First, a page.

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Houshalter comments on Worse Than Random - Less Wrong

25 Post author: Eliezer_Yudkowsky 11 November 2008 07:01PM

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Comment author: Houshalter 03 June 2015 03:18:48AM 0 points [-]

What if the lock has multiple combinations that are close to each other. In this case the brute force does much worse than a random search. Because the correct combinations could be 98,99,100. This is true for real combination locks btw, they usually aren't too sensitive to being off by a single number, and so multiple combinations do work.

Or an even simpler case, you need to create a single algorithm to break a large number of locks. And all the locks have the same combination. And you can't save memory or modify the algorithm after it it's finished, so you have to pick the best one.

If you pick a deterministic algorithm, there is a significant chance that the combination could be something like 99999. Then you have the worst case time. Whereas the time for the random algorithm will be a Gaussian distribution around the average case.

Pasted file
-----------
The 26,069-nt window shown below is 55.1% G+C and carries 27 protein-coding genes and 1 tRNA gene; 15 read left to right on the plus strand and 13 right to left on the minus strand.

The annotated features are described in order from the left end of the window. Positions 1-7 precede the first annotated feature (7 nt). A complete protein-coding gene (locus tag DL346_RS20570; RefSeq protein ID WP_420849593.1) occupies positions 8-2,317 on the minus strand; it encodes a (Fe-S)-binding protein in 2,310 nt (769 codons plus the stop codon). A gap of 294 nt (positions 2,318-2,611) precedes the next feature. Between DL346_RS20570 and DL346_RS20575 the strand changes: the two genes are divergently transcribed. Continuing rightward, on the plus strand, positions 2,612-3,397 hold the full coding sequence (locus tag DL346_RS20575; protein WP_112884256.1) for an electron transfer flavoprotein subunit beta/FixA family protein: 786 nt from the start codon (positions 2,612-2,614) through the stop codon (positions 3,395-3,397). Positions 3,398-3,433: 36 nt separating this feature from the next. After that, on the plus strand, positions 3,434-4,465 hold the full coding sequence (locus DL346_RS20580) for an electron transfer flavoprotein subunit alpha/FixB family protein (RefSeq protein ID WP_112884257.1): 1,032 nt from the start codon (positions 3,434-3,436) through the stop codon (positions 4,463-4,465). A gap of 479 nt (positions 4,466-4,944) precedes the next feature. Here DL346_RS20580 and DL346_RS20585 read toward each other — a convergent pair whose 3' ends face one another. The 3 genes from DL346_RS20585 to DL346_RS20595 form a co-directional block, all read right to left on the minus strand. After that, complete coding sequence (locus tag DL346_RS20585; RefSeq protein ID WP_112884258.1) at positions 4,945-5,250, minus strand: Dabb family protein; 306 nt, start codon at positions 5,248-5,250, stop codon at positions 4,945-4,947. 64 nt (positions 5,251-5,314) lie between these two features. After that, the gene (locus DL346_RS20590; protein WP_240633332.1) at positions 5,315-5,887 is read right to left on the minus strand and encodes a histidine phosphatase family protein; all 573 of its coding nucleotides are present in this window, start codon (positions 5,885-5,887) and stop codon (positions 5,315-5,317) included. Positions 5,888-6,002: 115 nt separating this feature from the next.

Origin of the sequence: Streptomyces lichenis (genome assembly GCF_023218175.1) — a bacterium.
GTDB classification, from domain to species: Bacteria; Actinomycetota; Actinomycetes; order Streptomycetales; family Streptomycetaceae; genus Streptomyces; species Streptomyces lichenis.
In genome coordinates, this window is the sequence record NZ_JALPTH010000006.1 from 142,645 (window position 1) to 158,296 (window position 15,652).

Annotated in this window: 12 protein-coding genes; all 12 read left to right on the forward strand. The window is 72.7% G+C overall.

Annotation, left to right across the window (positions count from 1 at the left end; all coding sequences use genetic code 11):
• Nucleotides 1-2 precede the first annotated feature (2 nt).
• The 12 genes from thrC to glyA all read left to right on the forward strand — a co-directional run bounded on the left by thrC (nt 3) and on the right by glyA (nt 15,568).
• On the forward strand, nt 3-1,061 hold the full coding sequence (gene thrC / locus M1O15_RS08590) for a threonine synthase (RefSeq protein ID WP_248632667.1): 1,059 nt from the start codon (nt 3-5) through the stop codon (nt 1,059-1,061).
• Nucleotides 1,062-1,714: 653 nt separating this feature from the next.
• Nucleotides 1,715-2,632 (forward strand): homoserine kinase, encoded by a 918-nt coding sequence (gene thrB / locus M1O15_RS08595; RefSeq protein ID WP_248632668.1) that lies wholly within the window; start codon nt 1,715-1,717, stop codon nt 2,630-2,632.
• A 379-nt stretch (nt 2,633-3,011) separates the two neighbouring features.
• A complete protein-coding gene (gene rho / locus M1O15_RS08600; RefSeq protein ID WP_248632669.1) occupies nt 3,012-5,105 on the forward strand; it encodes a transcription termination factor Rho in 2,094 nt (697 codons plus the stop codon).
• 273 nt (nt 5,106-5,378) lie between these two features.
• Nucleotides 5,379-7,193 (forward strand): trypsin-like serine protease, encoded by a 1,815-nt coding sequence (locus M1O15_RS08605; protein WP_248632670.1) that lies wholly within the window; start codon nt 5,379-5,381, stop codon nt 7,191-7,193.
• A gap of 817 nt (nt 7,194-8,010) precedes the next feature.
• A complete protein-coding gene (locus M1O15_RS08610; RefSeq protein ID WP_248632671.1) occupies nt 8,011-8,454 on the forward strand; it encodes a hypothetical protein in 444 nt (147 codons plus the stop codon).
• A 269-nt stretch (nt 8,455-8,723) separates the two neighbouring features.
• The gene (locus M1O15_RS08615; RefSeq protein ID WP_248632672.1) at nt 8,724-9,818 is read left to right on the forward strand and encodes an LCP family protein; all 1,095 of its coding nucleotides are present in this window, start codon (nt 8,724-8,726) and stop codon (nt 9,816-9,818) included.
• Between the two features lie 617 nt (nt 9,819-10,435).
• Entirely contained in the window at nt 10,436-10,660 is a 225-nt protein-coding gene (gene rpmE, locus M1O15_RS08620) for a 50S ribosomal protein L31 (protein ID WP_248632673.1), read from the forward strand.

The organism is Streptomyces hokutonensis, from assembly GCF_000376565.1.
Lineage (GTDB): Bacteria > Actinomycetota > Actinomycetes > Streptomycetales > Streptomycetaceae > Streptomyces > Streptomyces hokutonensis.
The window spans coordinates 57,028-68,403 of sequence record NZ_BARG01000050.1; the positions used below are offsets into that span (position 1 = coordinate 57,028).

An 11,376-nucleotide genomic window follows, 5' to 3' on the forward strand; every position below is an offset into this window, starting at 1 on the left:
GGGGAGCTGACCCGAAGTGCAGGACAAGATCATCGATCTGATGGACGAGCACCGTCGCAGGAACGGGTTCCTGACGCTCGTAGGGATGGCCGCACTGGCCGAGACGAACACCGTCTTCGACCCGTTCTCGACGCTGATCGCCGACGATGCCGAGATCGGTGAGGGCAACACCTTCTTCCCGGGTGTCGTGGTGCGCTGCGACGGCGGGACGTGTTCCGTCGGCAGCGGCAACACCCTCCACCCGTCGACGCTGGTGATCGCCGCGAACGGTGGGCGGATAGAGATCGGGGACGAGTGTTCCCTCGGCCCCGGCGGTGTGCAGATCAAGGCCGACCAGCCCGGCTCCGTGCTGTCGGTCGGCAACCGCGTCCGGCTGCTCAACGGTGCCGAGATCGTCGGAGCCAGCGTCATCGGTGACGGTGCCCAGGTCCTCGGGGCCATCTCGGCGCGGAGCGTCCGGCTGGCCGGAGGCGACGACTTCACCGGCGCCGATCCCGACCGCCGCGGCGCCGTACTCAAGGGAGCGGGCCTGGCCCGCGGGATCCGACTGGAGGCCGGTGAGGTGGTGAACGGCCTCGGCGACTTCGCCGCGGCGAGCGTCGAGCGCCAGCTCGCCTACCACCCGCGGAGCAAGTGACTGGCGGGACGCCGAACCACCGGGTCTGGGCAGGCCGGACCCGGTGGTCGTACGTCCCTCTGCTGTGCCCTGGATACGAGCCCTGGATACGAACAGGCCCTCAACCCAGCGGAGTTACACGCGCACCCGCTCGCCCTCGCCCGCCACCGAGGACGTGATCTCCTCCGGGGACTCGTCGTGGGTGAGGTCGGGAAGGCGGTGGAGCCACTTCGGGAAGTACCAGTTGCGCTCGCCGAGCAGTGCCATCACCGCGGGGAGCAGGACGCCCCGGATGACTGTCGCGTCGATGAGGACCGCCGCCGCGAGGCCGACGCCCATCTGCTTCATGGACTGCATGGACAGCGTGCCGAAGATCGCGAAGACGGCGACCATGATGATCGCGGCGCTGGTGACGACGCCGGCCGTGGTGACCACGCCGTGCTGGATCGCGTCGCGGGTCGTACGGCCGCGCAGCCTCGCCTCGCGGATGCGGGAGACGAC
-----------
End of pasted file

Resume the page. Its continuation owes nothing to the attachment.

The expected completion time for each is the same, but the deterministic algorithm has a significantly higher chance of hitting a worst case scenario.

Now a random search is bad because it can forget what it's already tried, but you can just add a memory or some other way of creating a random ordering.

And in general, there exists a pattern that will disrupt any deterministic algorithm and give it much worse performance. And they aren't rare pathological cases either.